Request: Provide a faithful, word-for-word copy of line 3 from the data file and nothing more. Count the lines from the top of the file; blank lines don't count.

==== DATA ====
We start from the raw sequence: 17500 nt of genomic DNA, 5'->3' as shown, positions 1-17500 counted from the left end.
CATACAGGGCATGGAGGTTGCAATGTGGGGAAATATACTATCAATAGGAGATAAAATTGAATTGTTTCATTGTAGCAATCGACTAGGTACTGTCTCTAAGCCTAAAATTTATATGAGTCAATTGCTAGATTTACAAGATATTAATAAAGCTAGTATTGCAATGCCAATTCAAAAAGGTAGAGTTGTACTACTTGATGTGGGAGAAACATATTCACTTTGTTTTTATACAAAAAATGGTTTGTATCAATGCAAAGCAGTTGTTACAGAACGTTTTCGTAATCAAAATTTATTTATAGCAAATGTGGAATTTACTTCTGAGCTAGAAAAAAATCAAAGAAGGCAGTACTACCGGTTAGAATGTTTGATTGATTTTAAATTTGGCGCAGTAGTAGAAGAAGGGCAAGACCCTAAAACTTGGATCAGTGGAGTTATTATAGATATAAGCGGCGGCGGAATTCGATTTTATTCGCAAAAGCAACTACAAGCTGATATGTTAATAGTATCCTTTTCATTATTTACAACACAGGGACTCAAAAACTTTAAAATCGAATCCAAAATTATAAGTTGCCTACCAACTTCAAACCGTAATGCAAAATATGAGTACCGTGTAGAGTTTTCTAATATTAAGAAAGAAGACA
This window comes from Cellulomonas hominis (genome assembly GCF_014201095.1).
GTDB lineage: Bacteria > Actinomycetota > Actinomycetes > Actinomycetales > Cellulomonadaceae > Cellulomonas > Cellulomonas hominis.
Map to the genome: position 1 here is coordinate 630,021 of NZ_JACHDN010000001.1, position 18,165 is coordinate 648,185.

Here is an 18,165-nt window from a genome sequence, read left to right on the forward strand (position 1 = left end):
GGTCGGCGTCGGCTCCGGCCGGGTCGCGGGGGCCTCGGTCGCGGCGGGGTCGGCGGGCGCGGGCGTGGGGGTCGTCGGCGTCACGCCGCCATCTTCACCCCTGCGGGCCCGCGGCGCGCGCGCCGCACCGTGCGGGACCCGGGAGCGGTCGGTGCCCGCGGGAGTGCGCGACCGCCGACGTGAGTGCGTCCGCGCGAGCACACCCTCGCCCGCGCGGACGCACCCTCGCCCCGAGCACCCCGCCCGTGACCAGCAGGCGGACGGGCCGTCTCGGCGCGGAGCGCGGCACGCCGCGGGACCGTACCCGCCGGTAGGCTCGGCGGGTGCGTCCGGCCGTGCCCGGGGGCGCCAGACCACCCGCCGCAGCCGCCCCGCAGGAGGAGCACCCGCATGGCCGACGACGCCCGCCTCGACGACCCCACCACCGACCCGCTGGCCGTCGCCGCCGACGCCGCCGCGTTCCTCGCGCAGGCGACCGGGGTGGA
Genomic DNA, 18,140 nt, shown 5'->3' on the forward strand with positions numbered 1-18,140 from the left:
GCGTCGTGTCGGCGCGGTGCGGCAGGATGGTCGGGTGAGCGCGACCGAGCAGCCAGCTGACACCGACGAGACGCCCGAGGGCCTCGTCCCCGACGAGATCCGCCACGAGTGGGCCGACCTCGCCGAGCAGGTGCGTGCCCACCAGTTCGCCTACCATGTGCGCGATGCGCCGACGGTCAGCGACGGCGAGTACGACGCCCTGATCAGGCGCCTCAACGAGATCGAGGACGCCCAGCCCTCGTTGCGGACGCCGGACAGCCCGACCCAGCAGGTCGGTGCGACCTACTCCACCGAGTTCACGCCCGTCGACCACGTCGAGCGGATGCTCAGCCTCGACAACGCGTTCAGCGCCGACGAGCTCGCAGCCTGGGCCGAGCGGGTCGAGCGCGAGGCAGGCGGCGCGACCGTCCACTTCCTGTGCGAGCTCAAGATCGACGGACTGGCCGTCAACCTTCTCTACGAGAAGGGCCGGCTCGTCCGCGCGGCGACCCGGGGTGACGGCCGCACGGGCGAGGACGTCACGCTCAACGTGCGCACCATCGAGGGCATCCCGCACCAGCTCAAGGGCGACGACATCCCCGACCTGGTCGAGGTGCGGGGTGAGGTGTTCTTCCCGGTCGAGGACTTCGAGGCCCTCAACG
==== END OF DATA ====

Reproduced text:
This window comes from Cellulomonas hominis (genome assembly GCF_014201095.1).